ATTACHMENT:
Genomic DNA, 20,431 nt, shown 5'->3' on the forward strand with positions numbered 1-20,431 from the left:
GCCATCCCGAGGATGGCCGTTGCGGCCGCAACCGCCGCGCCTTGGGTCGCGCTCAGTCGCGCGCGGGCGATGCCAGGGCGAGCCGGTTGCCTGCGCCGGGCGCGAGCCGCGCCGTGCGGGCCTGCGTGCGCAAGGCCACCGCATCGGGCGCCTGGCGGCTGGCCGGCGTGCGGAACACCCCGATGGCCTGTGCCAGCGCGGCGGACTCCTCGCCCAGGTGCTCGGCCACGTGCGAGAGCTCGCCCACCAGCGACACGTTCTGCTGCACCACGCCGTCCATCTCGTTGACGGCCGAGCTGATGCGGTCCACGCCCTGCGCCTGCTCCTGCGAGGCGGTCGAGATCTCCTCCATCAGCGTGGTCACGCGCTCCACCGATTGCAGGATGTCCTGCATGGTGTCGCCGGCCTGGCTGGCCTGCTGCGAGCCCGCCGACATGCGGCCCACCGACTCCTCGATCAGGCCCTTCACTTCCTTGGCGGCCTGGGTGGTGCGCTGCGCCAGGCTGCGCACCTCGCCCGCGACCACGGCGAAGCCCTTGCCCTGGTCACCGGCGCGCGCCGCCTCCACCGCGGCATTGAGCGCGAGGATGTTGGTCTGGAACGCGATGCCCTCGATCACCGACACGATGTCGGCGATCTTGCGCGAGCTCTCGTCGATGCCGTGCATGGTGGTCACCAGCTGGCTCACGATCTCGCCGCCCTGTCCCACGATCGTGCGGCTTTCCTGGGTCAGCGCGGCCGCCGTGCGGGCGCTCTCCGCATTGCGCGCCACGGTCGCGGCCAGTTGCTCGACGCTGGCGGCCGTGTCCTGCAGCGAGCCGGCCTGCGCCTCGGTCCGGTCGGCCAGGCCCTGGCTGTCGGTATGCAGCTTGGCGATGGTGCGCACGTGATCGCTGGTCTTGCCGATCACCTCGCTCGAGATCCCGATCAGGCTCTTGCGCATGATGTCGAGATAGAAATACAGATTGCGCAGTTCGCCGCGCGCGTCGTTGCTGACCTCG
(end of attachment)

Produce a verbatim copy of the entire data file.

Genomic DNA, 20,431 nt, shown 5'->3' on the forward strand with positions numbered 1-20,431 from the left:
GCCATCCCGAGGATGGCCGTTGCGGCCGCAACCGCCGCGCCTTGGGTCGCGCTCAGTCGCGCGCGGGCGATGCCAGGGCGAGCCGGTTGCCTGCGCCGGGCGCGAGCCGCGCCGTGCGGGCCTGCGTGCGCAAGGCCACCGCATCGGGCGCCTGGCGGCTGGCCGGCGTGCGGAACACCCCGATGGCCTGTGCCAGCGCGGCGGACTCCTCGCCCAGGTGCTCGGCCACGTGCGAGAGCTCGCCCACCAGCGACACGTTCTGCTGCACCACGCCGTCCATCTCGTTGACGGCCGAGCTGATGCGGTCCACGCCCTGCGCCTGCTCCTGCGAGGCGGTCGAGATCTCCTCCATCAGCGTGGTCACGCGCTCCACCGATTGCAGGATGTCCTGCATGGTGTCGCCGGCCTGGCTGGCCTGCTGCGAGCCCGCCGACATGCGGCCCACCGACTCCTCGATCAGGCCCTTCACTTCCTTGGCGGCCTGGGTGGTGCGCTGCGCCAGGCTGCGCACCTCGCCCGCGACCACGGCGAAGCCCTTGCCCTGGTCACCGGCGCGCGCCGCCTCCACCGCGGCATTGAGCGCGAGGATGTTGGTCTGGAACGCGATGCCCTCGATCACCGACACGATGTCGGCGATCTTGCGCGAGCTCTCGTCGATGCCGTGCATGGTGGTCACCAGCTGGCTCACGATCTCGCCGCCCTGTCCCACGATCGTGCGGCTTTCCTGGGTCAGCGCGGCCGCCGTGCGGGCGCTCTCCGCATTGCGCGCCACGGTCGCGGCCAGTTGCTCGACGCTGGCGGCCGTGTCCTGCAGCGAGCCGGCCTGCGCCTCGGTCCGGTCGGCCAGGCCCTGGCTGTCGGTATGCAGCTTGGCGATGGTGCGCACGTGATCGCTGGTCTTGCCGATCACCTCGCTCGAGATCCCGATCAGGCTCTTGCGCATGATGTCGAGATAGAAATACAGATTGCGCAGTTCGCCGCGCGCGTCGTTGCTGACCTCG